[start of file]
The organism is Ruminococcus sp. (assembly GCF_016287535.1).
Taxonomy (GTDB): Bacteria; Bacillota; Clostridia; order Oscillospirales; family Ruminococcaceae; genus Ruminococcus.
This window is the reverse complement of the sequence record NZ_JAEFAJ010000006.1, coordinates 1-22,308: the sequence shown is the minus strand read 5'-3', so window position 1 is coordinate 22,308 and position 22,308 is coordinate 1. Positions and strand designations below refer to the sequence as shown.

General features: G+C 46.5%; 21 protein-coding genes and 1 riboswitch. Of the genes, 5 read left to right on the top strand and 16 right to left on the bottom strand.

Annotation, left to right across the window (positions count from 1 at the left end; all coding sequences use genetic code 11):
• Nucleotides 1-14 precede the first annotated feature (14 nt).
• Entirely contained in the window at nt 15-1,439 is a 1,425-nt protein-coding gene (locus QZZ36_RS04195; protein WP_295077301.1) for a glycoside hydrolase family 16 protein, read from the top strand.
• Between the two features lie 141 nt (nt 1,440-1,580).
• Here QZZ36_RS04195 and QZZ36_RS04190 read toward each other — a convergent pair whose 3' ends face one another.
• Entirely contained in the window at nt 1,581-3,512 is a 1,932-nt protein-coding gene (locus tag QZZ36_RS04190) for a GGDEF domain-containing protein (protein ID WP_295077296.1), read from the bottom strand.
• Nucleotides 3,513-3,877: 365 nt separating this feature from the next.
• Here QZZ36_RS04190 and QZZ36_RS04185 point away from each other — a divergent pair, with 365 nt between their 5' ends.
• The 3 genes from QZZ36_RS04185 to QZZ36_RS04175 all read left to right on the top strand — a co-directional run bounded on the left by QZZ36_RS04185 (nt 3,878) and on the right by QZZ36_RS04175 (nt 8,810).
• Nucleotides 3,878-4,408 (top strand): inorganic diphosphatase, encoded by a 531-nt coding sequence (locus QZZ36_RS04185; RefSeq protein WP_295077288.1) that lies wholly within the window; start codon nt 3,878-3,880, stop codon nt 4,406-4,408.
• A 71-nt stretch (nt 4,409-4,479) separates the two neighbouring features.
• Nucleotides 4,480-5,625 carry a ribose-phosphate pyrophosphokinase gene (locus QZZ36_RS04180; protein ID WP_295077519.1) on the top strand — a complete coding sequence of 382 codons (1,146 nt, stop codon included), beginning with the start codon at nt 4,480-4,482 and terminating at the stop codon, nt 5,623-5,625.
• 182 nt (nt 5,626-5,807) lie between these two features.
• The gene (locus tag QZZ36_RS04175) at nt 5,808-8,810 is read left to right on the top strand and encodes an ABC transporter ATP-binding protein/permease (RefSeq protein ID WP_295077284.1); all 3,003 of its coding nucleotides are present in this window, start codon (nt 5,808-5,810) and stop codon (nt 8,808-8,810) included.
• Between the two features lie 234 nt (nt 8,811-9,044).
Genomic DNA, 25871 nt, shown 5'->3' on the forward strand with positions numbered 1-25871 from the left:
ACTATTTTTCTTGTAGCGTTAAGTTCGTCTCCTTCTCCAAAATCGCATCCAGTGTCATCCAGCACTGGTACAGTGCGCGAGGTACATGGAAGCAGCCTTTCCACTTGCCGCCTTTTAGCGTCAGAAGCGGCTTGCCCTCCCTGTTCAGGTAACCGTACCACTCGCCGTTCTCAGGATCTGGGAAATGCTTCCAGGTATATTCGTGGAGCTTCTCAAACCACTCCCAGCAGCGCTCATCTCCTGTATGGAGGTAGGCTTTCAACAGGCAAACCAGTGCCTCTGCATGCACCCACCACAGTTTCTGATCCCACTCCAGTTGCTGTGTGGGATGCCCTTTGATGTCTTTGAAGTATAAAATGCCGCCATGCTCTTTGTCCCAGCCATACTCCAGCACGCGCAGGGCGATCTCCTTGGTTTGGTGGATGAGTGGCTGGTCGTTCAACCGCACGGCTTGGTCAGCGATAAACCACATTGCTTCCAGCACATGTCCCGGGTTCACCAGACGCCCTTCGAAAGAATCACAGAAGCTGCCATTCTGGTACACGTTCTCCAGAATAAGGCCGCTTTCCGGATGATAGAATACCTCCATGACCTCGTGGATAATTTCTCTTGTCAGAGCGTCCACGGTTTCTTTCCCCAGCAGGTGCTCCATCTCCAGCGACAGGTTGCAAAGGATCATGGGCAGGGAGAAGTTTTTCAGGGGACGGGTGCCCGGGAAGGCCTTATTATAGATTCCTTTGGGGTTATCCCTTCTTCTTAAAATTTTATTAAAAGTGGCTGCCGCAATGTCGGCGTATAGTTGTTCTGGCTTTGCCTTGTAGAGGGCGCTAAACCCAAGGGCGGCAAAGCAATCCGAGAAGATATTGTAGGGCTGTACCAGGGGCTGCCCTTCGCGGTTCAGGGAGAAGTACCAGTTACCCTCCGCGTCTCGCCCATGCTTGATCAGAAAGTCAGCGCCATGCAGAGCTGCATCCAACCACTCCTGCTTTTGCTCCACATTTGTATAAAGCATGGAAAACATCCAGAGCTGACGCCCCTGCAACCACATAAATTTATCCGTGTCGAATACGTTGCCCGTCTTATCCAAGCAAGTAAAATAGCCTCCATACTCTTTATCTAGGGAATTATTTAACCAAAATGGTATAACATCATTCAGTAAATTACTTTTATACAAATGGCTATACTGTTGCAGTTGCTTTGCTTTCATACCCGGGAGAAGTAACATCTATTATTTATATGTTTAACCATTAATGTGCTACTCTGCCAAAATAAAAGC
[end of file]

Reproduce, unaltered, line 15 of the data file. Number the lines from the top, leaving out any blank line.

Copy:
• A 71-nt stretch (nt 4,409-4,479) separates the two neighbouring features.